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Cohen/Def Jam Win Judgment, Damages Reduced

lyor

Island Def Jam Music

Group CEO Lyor Cohen won a judgment yesterday, dramatically reducing the amount

Cohen was ordered to pay for allegedly blocking the release of an album featuring

Ja Rule on TVT Records.

On March 21, an

8 person jury in Manhattan federal court found Cohen personally liable for fraud

and willful copyright infringement for blocking the release of The Cash Money

Cliq. TVT was awarded $132 million dollars, $56 million of which Cohen was to

be held accountable for.

Cohen’s punitive

damages were cut from $56 million dollars to $3 million, while Def Jam was ordered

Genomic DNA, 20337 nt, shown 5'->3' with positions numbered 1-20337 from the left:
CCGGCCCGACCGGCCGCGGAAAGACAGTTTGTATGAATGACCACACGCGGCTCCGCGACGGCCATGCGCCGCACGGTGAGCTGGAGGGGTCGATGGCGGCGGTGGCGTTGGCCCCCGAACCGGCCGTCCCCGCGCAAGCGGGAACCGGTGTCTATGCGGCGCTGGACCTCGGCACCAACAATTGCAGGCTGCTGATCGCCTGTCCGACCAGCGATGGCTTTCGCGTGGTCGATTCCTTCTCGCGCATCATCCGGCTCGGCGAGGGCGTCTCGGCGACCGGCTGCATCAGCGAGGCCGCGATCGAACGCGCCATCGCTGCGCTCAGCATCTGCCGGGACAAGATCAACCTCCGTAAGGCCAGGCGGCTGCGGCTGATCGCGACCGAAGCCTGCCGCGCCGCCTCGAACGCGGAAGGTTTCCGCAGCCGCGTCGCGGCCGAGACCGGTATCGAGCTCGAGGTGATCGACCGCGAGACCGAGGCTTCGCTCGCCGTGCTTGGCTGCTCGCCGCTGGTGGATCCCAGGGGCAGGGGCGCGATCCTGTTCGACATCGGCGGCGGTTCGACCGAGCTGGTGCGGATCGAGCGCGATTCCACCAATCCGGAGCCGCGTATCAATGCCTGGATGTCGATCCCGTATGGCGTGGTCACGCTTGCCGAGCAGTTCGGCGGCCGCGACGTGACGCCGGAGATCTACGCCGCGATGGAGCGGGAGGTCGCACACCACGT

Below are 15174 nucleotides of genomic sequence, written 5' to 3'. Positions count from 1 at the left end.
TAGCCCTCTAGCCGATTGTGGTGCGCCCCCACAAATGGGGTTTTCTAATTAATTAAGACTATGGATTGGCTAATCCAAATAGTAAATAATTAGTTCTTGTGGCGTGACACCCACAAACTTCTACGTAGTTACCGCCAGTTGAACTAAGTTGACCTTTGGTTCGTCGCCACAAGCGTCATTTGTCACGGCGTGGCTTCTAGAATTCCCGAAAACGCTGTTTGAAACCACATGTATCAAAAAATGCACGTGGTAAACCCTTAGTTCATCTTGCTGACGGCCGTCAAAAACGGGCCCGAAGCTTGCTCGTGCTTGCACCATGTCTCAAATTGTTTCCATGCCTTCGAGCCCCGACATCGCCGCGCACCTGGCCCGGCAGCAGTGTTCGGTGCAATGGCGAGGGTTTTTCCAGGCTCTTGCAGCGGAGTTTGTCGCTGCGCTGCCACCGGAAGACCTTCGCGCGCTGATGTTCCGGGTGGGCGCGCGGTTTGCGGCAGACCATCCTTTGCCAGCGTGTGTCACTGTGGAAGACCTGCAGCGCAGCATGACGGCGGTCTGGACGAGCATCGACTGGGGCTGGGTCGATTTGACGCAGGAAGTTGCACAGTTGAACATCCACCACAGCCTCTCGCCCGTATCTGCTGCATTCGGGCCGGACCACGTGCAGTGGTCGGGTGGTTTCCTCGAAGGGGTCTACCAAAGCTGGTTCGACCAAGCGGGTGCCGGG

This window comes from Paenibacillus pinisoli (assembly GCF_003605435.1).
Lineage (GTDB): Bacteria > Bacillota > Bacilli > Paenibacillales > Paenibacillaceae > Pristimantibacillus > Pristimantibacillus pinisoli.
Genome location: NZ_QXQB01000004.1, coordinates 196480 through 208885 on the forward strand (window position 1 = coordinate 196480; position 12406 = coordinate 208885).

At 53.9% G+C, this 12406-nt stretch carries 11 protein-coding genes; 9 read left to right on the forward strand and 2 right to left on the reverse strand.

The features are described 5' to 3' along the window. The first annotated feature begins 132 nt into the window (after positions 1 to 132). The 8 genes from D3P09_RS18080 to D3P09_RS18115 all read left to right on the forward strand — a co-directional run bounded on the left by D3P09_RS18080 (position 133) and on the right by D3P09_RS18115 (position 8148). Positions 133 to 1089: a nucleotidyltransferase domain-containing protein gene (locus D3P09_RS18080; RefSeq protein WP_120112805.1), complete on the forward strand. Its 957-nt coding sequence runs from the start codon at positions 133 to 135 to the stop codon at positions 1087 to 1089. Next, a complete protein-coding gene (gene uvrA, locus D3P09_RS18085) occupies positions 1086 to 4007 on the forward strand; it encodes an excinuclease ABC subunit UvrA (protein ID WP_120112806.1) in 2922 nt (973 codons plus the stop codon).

to pay $50 million dollars in punitive damages, as opposed to the original $108

million.

Cohen’s attorney,

Matthew Dontzin, said that any judgment against his client was doomed to failure

and that he would appeal the decision.

Island Def Jam

is a unit of Vivendi/Universal. Yesterday, Vivendi’s chairman Doug Morris announced

a price cutting initiative, reducing the amount of CD’s starting as early as

October 1st.

Titles that are

retailing for $16.98 and $18.98 will be dropped to $12.98, in an effort to jump

start the stagnant sales of CD’s.

"We strongly

believe that when the prices are dramatically reduced on so many titles, we

will drive consumers back to stores and significantly bolster music sales,"

Morris said in a statement.

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